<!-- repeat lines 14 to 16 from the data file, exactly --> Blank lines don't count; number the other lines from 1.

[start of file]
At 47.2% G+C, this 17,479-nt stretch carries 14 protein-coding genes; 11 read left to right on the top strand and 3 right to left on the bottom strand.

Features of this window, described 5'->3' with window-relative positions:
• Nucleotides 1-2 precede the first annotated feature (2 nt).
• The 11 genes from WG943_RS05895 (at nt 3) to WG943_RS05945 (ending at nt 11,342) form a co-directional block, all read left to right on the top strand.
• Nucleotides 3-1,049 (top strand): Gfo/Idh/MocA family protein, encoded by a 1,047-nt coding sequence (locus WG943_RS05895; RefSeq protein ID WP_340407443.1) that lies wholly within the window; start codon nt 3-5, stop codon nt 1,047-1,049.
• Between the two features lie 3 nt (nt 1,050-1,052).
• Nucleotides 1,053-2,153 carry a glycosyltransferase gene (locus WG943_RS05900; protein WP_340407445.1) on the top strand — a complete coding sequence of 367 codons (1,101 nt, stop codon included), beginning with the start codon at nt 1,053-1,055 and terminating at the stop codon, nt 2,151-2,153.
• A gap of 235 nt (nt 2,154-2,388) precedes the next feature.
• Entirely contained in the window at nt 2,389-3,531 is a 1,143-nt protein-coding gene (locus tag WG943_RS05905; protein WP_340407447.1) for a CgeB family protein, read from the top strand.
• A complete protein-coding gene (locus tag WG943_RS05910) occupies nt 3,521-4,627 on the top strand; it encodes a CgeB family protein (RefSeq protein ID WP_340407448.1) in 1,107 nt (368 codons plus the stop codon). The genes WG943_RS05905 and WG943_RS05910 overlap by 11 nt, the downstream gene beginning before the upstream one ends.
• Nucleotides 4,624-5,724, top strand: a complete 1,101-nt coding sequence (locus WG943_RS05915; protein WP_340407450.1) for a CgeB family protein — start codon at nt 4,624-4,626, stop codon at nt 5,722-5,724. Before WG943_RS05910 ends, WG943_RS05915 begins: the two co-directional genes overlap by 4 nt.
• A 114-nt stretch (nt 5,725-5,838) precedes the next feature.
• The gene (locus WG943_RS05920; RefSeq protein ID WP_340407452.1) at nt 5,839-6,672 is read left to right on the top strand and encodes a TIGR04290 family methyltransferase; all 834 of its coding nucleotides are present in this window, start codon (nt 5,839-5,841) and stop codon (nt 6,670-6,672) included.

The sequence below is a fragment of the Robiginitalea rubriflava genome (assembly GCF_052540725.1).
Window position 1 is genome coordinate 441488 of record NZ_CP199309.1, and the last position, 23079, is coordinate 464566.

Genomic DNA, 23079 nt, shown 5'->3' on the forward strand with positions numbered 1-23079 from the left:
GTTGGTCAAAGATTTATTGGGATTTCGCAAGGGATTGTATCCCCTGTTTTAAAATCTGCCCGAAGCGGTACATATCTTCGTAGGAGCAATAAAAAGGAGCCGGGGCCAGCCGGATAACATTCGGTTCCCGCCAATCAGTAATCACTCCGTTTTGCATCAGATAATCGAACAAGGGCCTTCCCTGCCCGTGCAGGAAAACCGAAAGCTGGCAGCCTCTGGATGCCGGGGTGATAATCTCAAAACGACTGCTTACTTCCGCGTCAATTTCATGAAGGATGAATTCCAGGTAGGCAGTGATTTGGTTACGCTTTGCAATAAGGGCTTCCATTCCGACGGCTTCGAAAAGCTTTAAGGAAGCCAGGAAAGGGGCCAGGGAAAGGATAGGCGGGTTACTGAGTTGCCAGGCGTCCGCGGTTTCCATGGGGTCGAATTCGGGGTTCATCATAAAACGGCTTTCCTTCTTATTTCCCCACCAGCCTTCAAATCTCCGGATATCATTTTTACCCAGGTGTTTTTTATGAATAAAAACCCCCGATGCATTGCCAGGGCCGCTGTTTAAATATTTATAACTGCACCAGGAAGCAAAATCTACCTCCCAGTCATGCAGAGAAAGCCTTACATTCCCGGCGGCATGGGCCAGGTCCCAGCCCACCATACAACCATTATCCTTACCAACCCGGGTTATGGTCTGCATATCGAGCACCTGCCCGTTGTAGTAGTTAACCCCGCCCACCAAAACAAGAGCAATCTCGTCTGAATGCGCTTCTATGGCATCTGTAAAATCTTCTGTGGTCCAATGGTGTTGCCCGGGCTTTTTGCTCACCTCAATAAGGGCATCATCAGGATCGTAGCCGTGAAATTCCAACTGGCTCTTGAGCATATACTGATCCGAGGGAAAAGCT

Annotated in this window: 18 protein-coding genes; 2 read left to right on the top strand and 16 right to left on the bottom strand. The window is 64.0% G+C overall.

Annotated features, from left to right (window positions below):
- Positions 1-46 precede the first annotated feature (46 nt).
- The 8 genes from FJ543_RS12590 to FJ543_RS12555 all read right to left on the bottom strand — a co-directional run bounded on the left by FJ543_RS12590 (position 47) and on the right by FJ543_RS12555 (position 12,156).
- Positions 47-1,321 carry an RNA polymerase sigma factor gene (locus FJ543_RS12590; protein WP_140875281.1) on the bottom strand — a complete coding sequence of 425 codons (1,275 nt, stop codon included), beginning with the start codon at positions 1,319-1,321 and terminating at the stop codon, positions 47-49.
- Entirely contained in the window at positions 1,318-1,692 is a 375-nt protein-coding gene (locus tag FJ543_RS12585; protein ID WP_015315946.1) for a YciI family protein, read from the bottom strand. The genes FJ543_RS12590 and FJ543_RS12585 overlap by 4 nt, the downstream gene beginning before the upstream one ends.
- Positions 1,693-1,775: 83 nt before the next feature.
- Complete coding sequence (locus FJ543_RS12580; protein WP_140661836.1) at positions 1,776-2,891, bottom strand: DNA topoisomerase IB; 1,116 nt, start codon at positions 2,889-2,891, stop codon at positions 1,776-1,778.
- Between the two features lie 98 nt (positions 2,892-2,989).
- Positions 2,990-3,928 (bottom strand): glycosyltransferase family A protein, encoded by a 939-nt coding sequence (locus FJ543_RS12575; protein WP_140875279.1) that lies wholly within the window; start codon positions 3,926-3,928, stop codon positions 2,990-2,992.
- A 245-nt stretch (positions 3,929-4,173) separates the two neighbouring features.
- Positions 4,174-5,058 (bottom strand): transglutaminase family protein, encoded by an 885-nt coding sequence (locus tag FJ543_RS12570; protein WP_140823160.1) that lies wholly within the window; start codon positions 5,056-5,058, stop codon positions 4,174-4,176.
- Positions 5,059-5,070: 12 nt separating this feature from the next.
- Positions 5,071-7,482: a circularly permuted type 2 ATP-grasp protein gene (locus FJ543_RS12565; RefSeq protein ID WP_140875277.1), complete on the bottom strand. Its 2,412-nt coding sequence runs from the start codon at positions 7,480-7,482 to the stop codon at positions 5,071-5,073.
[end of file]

The sequence below is a fragment of the Robiginitalea rubriflava genome (assembly GCF_052540725.1).
Window position 1 is genome coordinate 441488 of record NZ_CP199309.1, and the last position, 23079, is coordinate 464566.

Genomic DNA, 23079 nt, shown 5'->3' on the forward strand with positions numbered 1-23079 from the left: